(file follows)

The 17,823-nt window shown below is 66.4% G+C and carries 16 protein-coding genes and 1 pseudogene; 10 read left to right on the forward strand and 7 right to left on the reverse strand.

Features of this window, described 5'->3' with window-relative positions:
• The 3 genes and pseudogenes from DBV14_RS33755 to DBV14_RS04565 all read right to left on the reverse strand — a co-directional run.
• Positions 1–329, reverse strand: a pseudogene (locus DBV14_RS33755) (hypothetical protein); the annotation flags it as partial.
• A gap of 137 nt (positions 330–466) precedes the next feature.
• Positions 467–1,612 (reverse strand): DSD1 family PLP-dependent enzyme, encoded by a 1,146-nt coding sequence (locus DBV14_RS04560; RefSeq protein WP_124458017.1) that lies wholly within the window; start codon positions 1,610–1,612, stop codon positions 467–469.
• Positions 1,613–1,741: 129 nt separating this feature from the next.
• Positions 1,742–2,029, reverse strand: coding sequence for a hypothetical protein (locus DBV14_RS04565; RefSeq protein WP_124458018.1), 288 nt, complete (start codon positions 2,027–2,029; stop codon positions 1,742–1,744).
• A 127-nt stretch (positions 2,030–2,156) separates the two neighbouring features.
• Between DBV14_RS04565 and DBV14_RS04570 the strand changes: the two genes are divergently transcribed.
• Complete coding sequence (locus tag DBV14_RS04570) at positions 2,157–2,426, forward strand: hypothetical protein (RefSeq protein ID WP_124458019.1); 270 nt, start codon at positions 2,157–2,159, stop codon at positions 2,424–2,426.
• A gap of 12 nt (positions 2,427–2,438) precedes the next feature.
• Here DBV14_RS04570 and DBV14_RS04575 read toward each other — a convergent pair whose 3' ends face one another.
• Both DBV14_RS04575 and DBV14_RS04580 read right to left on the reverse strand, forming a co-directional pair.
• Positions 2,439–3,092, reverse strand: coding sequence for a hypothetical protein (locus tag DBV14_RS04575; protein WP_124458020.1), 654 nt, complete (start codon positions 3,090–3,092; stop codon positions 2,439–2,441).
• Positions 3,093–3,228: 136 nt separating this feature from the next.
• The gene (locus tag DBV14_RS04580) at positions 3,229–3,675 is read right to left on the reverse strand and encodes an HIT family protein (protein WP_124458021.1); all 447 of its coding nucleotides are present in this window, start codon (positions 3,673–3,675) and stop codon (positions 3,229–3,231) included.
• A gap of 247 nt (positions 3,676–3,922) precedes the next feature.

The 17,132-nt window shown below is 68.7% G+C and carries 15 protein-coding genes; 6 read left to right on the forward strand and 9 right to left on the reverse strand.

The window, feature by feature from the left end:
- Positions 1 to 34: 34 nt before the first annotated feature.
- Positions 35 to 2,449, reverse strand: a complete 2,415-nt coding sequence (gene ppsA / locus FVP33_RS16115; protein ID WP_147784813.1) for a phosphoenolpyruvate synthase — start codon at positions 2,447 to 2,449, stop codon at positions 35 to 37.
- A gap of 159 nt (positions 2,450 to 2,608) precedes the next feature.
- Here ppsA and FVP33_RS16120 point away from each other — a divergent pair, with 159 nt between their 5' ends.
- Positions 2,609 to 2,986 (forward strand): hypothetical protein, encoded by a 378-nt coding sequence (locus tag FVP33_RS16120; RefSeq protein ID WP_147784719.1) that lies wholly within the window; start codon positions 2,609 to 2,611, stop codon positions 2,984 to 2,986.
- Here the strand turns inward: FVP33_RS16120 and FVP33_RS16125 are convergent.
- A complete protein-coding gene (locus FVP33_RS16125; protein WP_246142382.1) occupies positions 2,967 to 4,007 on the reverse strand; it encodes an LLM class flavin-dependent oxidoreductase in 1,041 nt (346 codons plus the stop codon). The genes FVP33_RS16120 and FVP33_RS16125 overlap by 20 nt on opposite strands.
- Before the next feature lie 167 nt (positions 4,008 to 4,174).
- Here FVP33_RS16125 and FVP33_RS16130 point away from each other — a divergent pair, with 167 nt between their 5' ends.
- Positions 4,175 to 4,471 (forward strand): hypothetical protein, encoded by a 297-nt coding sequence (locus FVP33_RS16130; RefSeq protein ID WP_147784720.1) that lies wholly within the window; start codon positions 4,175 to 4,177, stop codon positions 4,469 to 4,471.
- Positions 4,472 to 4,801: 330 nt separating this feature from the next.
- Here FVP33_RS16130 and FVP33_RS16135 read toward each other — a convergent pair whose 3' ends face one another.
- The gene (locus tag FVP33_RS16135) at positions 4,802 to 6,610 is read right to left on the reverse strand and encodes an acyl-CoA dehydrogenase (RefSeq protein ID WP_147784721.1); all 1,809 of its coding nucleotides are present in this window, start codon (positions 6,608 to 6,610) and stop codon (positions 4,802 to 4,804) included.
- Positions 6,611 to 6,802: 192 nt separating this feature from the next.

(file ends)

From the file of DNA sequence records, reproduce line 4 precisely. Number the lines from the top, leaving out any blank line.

• Positions 1–329, reverse strand: a pseudogene (locus DBV14_RS33755) (hypothetical protein); the annotation flags it as partial.